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EXTRACTION, SEPARATION &

ISOLATION OF PLANT CONSTITUENTS



EXTRACTION OF PLANT
MATERIAL
All plant material used 1
st
has to be
properly authenticated (so time &
money is not wasted by
examining material of doubtful
origin).
The choice of extraction procedure
depends on the nature of the
plant material & the components
to be isolated.
Dried material is normally powdered
before extraction.
Fresh plants (leaves, flowers) can
be homogenized or macerated
with a solvent (alcohol).
Alcohol is also useful for stabilising
fresh leaves.

SOLVENTS USED FOR PLANT
EXTRACTION
Alcohol is a general
solvent for many plant
constituents (except?)
Water immiscible
solvents are also
commonly used (e.g.
light petroleum
volatile & fixed oils,
steroids), ether &
chloroform (alkaloids,
quinones).
EXTRACTION OF ALKALOIDS &
PHENOLS
Before extracting
alkaloids (organic
bases), basification of
the plant material is
necessary (if a water
immiscible solvent is
used).
If aromatic acids &
phenols are going to
be extracted,
acidification may be
required.
METHODS OF EXTRACTION
Extraction may be performed
by repeated maceration
with agitation, percolation
or by continuous extraction
(e.g. Soxhlet extractor).
Special methods are used to
extract volatile oils
(Enfleurgage).
Ultrasound may be used to
enhance the extraction
process for some plant
material BP uses this
method to assay the
alkaloids of opium.
SPROUTED BED EXTRACTION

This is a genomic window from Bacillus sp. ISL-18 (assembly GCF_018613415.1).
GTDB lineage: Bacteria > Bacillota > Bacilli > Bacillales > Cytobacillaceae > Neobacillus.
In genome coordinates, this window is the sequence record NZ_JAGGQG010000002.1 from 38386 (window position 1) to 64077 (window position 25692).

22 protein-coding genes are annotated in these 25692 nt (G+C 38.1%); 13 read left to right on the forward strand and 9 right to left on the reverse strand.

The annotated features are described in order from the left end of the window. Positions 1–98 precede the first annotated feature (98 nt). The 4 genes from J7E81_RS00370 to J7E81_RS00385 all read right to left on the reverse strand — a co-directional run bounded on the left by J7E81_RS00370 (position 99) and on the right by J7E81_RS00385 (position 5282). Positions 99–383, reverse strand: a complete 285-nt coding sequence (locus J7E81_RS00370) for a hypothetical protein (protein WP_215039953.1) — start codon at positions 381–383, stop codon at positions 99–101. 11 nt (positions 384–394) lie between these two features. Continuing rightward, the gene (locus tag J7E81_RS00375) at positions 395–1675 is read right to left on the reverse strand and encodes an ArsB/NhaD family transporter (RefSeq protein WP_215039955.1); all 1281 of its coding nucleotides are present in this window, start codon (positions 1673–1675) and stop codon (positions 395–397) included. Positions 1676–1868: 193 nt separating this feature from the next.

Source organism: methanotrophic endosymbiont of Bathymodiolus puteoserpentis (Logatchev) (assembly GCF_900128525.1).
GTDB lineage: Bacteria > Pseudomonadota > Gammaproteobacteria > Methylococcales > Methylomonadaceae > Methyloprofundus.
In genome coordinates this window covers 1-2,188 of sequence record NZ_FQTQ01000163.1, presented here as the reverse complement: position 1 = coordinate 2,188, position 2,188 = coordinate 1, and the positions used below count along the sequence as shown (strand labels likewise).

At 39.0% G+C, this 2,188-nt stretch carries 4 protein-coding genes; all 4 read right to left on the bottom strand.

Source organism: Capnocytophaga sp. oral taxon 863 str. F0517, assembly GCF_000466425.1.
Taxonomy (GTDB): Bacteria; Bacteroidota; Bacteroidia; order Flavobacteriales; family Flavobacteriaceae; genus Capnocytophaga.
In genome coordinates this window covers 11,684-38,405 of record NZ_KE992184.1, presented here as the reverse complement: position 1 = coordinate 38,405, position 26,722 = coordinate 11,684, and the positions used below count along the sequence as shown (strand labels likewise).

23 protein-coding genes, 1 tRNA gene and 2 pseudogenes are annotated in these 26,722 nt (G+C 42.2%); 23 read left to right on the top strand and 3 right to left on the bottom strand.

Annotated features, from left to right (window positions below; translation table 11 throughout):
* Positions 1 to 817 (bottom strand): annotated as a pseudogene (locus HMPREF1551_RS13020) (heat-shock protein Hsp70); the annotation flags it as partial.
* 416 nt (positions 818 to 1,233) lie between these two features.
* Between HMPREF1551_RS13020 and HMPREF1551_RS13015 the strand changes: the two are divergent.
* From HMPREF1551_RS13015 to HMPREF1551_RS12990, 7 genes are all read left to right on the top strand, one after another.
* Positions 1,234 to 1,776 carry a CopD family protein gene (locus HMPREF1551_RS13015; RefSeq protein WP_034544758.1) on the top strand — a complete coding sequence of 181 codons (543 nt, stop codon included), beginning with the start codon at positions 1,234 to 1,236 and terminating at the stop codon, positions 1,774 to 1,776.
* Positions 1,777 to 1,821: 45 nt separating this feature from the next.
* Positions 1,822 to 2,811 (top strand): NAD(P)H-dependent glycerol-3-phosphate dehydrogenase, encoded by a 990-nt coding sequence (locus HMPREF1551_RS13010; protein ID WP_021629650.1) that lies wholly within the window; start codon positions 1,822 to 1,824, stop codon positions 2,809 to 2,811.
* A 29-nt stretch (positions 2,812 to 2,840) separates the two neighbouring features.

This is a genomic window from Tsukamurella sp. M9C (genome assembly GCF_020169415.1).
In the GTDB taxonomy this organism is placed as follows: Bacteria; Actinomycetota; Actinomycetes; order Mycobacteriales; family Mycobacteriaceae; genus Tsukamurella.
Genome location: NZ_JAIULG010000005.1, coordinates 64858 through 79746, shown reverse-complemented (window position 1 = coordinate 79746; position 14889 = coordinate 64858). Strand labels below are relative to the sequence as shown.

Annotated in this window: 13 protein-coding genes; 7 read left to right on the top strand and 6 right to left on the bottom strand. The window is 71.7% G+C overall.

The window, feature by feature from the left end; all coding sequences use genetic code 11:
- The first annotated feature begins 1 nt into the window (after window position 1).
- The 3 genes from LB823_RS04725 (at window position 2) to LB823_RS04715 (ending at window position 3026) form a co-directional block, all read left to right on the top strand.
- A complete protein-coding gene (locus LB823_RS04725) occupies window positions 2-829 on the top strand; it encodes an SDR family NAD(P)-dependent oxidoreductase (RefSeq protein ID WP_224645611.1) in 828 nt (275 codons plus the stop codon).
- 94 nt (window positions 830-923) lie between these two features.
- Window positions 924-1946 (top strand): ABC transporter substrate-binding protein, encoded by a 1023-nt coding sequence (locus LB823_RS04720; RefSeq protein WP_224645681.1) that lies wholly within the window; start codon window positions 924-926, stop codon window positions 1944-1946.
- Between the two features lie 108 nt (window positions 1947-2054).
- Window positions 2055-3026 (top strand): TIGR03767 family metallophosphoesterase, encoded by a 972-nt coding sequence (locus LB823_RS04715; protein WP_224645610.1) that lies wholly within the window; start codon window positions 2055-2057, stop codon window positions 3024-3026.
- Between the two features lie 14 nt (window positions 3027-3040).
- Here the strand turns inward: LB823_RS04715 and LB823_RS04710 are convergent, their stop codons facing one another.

Sometimes by removing the pigment layer of seed-
coats leads to a better product than methods of
solvent extraction.
This type of method can involve the use of a ball mill or
a sprouted bed unit.

METHOD: The sprouted bed method consists of a
cylinder tapered at both ends & contains the seeds at
the lower end through which a jet of hot air is forced.
Seeds & pigment loaded fine particles are propelled
into the space above where the seeds fall back to be
re-circulated & the fine powder moves to a cyclone
from which it is collected.

E.g. Annatto powder Bixa orellana
Bixa orellana

SUPERCRITICAL FLUID
EXTRACTION
The use of supercritical fluids for the extraction of a
range of materials including plant products of
medicinal, flavouring & cosmetic interest has become
of increasing economic & research interest.
SUPERCRITICAL STATE: Above a certain T & P,
single substances do not condense or evaporate but
exist as a fluid. Under these conditions the gas/liquid
phases have the same density & no division exists